Welcome To The Show: Edmundo Sosa, St. Louis Cardinals

This past week will be a tough one to top for Edmundo Sosa and his pro baseball career. He started it out by catching the final pop up for the Memphis Redbirds to win the Pacific Coast League championship, then Memphis topped Durham to win the overall Triple-A title. Sosa was since rewarded with a call-up to finish the season.

Welcome To The Show: Harold Castro, Detroit Tigers

Welcome To The Show: Harold Castro, Detroit Tigers

The Tigers purchased the contract of Venezuelan utility infielder Harold Castro after they ended Michael Fulmer’s season by putting him on the 60-day disabled list. Castro functions primarily as organizational depth these days, but players that can provide adequate defense at seven different positions will have value.

The Traded: Logan Shore, Detroit Tigers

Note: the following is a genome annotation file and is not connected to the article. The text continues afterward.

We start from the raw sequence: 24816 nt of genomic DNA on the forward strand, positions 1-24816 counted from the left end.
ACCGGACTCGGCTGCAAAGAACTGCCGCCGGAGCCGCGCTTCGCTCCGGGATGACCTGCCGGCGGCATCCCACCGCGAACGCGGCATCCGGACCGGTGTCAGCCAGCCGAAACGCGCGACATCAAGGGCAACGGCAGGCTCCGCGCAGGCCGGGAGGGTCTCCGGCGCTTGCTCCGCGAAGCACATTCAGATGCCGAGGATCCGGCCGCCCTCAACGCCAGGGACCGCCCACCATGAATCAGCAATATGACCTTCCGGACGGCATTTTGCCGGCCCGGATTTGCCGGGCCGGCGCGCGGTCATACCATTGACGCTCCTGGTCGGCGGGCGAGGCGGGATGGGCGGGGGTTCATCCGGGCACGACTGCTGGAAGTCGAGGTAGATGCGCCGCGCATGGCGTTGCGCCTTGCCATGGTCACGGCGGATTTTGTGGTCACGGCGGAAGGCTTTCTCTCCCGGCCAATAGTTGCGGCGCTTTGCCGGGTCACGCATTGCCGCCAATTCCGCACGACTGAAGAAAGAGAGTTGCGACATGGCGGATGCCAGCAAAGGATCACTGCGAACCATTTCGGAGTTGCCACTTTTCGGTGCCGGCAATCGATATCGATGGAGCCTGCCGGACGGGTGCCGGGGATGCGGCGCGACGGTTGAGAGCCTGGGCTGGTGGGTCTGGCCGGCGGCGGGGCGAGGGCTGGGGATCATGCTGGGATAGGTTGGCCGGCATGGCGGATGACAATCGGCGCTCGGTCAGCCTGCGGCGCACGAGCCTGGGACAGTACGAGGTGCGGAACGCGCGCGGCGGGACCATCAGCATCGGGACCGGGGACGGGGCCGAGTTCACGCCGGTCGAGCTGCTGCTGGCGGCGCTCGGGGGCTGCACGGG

The Traded: Logan Shore, Detroit Tigers

When the Royals took two Florida Gator pitchers with their first two selections in this June’s draft, it was a great story. As college teammates, roommates and best friends, Brady Singer and Jackson Kowar began their professional careers together. It however wasn’t the first time teammates had gone to the same team within the first two rounds. Hell, it wasn’t even the first time two Florida pitchers had gone in the first two rounds to the same team. That honor most recently belonged to former Gators A.J. Puk and Logan Shore after each were drafted by the Oakland Athletics in the first and second round respectively of the 2016 Draft

Welcome To The Show: Justus Sheffield - New York Yankees

Welcome To The Show: Justus Sheffield - New York Yankees

The Yankees added LHP Justus Sheffield to the 40-man roster for the stretch run on Saturday. The former Indians farmhand has spent the entire month of September pitching out of the bullpen in preparation for his new role for 2018. It was partly a way to keep the athletic lefties innings down, but also gives the Yankees even more depth to finish off 2018.